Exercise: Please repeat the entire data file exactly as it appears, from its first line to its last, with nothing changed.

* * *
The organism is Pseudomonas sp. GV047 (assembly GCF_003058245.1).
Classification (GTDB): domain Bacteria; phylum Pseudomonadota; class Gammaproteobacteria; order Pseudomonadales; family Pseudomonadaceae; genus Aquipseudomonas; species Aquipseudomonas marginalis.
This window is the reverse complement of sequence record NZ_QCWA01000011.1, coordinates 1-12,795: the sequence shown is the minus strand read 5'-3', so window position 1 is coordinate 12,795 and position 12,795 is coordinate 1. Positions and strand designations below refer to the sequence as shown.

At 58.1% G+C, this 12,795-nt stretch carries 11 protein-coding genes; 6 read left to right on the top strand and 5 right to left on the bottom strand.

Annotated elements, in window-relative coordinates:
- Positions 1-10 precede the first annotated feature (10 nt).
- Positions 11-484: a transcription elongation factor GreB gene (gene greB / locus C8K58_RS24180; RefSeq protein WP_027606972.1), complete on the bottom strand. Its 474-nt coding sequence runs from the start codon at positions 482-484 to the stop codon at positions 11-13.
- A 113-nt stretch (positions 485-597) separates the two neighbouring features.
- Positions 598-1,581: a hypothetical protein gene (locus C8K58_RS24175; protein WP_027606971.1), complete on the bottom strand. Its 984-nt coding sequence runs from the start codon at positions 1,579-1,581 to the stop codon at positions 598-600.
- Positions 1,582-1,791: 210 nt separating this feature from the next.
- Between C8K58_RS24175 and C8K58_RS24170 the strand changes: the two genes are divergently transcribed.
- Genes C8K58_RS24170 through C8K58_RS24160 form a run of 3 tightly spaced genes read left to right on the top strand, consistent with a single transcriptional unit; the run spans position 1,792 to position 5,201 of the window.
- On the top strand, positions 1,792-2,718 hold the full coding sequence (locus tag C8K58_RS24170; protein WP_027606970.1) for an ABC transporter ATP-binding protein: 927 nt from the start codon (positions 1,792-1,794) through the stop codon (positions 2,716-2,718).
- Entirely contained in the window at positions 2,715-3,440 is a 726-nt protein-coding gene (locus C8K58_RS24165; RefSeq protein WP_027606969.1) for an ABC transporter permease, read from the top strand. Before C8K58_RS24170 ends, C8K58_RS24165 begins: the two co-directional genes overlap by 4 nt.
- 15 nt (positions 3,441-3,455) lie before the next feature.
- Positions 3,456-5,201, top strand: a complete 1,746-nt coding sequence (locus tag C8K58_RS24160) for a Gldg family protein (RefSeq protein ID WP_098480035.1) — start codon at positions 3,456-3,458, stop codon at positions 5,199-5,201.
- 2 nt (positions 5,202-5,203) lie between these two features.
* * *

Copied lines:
The organism is Pseudomonas sp. GV047 (assembly GCF_003058245.1).
Classification (GTDB): domain Bacteria; phylum Pseudomonadota; class Gammaproteobacteria; order Pseudomonadales; family Pseudomonadaceae; genus Aquipseudomonas; species Aquipseudomonas marginalis.
This window is the reverse complement of sequence record NZ_QCWA01000011.1, coordinates 1-12,795: the sequence shown is the minus strand read 5'-3', so window position 1 is coordinate 12,795 and position 12,795 is coordinate 1. Positions and strand designations below refer to the sequence as shown.

At 58.1% G+C, this 12,795-nt stretch carries 11 protein-coding genes; 6 read left to right on the top strand and 5 right to left on the bottom strand.

Annotated elements, in window-relative coordinates:
- Positions 1-10 precede the first annotated feature (10 nt).
- Positions 11-484: a transcription elongation factor GreB gene (gene greB / locus C8K58_RS24180; RefSeq protein WP_027606972.1), complete on the bottom strand. Its 474-nt coding sequence runs from the start codon at positions 482-484 to the stop codon at positions 11-13.
- A 113-nt stretch (positions 485-597) separates the two neighbouring features.
- Positions 598-1,581: a hypothetical protein gene (locus C8K58_RS24175; protein WP_027606971.1), complete on the bottom strand. Its 984-nt coding sequence runs from the start codon at positions 1,579-1,581 to the stop codon at positions 598-600.
- Positions 1,582-1,791: 210 nt separating this feature from the next.
- Between C8K58_RS24175 and C8K58_RS24170 the strand changes: the two genes are divergently transcribed.
- Genes C8K58_RS24170 through C8K58_RS24160 form a run of 3 tightly spaced genes read left to right on the top strand, consistent with a single transcriptional unit; the run spans position 1,792 to position 5,201 of the window.
- On the top strand, positions 1,792-2,718 hold the full coding sequence (locus tag C8K58_RS24170; protein WP_027606970.1) for an ABC transporter ATP-binding protein: 927 nt from the start codon (positions 1,792-1,794) through the stop codon (positions 2,716-2,718).
- Entirely contained in the window at positions 2,715-3,440 is a 726-nt protein-coding gene (locus C8K58_RS24165; RefSeq protein WP_027606969.1) for an ABC transporter permease, read from the top strand. Before C8K58_RS24170 ends, C8K58_RS24165 begins: the two co-directional genes overlap by 4 nt.
- 15 nt (positions 3,441-3,455) lie before the next feature.
- Positions 3,456-5,201, top strand: a complete 1,746-nt coding sequence (locus tag C8K58_RS24160) for a Gldg family protein (RefSeq protein ID WP_098480035.1) — start codon at positions 3,456-3,458, stop codon at positions 5,199-5,201.
- 2 nt (positions 5,202-5,203) lie between these two features.